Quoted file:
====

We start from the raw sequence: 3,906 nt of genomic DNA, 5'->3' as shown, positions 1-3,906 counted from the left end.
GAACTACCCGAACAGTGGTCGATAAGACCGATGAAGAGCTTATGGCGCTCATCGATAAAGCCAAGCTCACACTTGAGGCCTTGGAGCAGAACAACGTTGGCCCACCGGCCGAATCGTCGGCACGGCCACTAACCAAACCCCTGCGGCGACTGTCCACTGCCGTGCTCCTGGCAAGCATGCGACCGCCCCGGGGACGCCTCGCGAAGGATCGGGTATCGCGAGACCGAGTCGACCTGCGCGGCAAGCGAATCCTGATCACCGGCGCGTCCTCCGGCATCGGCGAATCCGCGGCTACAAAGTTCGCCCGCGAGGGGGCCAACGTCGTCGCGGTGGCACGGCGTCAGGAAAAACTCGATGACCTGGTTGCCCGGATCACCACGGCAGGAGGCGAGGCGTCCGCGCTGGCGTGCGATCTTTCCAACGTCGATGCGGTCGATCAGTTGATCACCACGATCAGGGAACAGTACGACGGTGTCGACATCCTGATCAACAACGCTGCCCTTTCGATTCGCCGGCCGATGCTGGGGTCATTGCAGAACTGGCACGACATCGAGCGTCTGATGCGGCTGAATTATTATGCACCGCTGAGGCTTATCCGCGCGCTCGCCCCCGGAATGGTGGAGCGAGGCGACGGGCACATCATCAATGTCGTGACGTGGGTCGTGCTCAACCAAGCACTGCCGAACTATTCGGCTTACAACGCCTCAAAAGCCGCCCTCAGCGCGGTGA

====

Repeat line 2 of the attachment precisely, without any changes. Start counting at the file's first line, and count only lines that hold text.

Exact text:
GAACTACCCGAACAGTGGTCGATAAGACCGATGAAGAGCTTATGGCGCTCATCGATAAAGCCAAGCTCACACTTGAGGCCTTGGAGCAGAACAACGTTGGCCCACCGGCCGAATCGTCGGCACGGCCACTAACCAAACCCCTGCGGCGACTGTCCACTGCCGTGCTCCTGGCAAGCATGCGACCGCCCCGGGGACGCCTCGCGAAGGATCGGGTATCGCGAGACCGAGTCGACCTGCGCGGCAAGCGAATCCTGATCACCGGCGCGTCCTCCGGCATCGGCGAATCCGCGGCTACAAAGTTCGCCCGCGAGGGGGCCAACGTCGTCGCGGTGGCACGGCGTCAGGAAAAACTCGATGACCTGGTTGCCCGGATCACCACGGCAGGAGGCGAGGCGTCCGCGCTGGCGTGCGATCTTTCCAACGTCGATGCGGTCGATCAGTTGATCACCACGATCAGGGAACAGTACGACGGTGTCGACATCCTGATCAACAACGCTGCCCTTTCGATTCGCCGGCCGATGCTGGGGTCATTGCAGAACTGGCACGACATCGAGCGTCTGATGCGGCTGAATTATTATGCACCGCTGAGGCTTATCCGCGCGCTCGCCCCCGGAATGGTGGAGCGAGGCGACGGGCACATCATCAATGTCGTGACGTGGGTCGTGCTCAACCAAGCACTGCCGAACTATTCGGCTTACAACGCCTCAAAAGCCGCCCTCAGCGCGGTGA